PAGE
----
|Morello, Gabriela - Purdue University|
|Richert, Brian - Purdue University|
|Lay, Jr, Donald - Don|
|Rodrigues, Luiz Henrique - Universidade De Campinas (UNICAMP)|
Submitted to: International Society of Applied Ethology
Publication Type: Abstract Only
Publication Acceptance Date: 4/13/2013
Publication Date: 6/2/2013
Citation: Morello, G.M., Richert, B.T., Lay Jr, D.C., Rodrigues, L.A., Marchant Forde, J.N. 2013. The effects of non-uniform environmental conditions on piglet crushing and maternal behavior of sows. International Society of Applied Ethology. Proceedings ISAE.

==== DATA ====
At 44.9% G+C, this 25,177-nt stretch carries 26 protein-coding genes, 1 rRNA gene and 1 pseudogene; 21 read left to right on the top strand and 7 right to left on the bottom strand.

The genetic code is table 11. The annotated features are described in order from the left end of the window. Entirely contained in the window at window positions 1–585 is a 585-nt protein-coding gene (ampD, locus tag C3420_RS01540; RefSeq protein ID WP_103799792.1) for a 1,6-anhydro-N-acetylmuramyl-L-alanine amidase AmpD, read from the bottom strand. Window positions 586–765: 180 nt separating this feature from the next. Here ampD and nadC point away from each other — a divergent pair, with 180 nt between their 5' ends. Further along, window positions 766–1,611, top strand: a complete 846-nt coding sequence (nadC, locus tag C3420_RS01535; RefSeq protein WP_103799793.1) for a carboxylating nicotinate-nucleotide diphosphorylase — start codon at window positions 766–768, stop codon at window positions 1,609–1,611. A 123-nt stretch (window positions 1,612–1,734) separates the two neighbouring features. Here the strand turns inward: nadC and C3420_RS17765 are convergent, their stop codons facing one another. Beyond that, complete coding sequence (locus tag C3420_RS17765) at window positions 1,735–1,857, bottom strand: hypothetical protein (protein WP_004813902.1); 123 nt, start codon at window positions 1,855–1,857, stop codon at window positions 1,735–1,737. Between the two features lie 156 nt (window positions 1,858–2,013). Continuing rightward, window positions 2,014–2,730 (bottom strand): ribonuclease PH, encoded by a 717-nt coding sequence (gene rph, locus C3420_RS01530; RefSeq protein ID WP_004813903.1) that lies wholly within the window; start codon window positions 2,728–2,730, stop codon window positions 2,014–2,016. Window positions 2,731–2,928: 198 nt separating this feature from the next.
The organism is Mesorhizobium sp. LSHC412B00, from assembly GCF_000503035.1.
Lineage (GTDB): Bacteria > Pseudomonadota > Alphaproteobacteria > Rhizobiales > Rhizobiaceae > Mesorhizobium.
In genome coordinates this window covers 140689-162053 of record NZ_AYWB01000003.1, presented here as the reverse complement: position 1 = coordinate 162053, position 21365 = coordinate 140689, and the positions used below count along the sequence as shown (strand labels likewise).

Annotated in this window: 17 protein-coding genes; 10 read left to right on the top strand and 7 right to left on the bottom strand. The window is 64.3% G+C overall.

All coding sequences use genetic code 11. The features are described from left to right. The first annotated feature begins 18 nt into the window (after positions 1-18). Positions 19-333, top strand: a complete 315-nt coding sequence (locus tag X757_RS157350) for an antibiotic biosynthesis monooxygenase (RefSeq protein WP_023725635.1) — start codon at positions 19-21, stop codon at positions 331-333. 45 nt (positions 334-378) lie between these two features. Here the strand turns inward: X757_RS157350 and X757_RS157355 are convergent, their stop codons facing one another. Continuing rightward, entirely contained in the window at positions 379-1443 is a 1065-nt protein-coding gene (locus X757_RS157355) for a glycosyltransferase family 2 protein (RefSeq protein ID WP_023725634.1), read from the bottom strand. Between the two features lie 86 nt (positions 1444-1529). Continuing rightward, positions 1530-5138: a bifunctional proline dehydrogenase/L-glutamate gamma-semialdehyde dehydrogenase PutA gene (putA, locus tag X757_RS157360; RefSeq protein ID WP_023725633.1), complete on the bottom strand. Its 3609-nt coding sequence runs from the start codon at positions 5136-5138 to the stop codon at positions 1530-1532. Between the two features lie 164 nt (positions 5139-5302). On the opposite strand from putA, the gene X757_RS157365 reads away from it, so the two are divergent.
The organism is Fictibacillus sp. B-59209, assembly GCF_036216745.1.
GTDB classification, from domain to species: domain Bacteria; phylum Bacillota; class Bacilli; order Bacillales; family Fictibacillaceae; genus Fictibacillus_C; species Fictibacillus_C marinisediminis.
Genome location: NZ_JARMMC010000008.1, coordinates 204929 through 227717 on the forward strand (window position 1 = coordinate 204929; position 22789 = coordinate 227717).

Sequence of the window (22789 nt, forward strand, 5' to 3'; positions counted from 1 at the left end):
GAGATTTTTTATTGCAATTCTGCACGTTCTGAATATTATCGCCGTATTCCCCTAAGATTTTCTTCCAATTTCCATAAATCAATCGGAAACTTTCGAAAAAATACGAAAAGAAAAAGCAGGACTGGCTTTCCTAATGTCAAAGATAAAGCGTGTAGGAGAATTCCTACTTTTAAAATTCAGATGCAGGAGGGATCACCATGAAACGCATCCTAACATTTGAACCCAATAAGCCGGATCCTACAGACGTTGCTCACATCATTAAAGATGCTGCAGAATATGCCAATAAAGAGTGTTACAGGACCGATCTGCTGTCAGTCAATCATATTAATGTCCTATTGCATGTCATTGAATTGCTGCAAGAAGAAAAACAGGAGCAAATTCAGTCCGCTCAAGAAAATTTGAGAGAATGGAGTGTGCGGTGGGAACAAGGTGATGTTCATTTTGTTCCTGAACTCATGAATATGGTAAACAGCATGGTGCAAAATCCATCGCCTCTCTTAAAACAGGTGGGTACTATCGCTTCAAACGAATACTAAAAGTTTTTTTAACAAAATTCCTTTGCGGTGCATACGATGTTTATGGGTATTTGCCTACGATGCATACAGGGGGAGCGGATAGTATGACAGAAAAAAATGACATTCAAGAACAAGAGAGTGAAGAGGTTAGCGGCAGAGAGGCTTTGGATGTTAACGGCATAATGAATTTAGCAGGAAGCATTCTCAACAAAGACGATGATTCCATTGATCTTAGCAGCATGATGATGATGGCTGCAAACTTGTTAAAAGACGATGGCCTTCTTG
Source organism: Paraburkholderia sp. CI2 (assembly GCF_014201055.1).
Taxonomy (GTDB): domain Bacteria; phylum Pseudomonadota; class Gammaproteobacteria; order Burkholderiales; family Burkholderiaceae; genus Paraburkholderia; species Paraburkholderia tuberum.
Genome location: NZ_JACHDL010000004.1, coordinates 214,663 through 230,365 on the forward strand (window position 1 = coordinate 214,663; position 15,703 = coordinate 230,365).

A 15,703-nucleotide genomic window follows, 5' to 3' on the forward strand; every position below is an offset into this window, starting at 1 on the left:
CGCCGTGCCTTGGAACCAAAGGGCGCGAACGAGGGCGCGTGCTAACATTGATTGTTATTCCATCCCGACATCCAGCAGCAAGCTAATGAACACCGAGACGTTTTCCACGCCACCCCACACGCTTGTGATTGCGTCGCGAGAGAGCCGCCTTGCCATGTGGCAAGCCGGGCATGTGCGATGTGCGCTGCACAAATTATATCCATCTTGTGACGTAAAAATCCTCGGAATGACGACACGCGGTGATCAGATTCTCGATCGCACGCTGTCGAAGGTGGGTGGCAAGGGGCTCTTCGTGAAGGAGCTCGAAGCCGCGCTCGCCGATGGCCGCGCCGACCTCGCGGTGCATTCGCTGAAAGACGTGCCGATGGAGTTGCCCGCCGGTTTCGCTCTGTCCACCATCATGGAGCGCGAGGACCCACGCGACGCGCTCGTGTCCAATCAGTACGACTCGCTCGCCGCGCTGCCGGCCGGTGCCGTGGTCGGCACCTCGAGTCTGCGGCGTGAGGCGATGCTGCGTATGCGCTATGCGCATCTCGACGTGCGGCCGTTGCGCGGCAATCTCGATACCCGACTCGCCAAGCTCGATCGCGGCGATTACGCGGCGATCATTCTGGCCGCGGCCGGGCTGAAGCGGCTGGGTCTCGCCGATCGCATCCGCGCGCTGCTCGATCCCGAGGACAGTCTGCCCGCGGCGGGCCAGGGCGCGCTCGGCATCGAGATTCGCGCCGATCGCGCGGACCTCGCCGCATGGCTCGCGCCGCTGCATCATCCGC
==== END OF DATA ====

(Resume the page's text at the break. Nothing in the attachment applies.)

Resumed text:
Technical Abstract: Crushing is one of the main causes of piglet death in swine farrowing systems. Studies have shown a wide variability of piglet mortality rate among distinct litters, which has been associated with maternal ability of sows. In an effort to understand factors that affect sow maternal ability, this study aimed to evaluate how non-uniform environmental conditions within commercial farrowing rooms affect piglet mortality and maternal behavior of sows. Hobo (U12) and sound pressure (Sentry) loggers were placed in ten different locations within each of two farrowing rooms at the Purdue Animal Sciences Research and Education Center. Loggers were placed at the sow's level, recording temperature, relative-humidity, light and noise intensities every one minute, during November (2012) through January (2013). Environmental data were evaluated for 48 hours post farrowing. Production data records were retrieved for the months studied, from 2008 through 2012. Crushing and total piglet mortality rates were evaluated as functions of parity, crate location, month of year and total number of piglets born alive, through the GLM procedure on SAS, considering 90% confidence level. Piglet mortality was affected by Parity (p=0.08), month (p<0.01), total live born piglets (p<0.01) and crate location (p=0.08). The highest average mortality rate (1.88 piglets/sow) was obtained during December months. Parity nine sows tended (p<0.10) to crush more piglets (1.4 piglet/sow) than parity 3 or less sows (<0.5 piglet/sow). Temperature differences between crates were up to 5C (range 19-24C), whereas relative humidity variations were up to 10% (range 35-45%) and average light intensity measurements were up to 250 Lux different (range 50-320 lux). Maternal behavior of sows was recorded and will be evaluated for four crates that presented distinct environmental conditions within each same room. Results indicated a need for a better understanding of the relationship between micro-climates and behavior of sows and piglet mortality.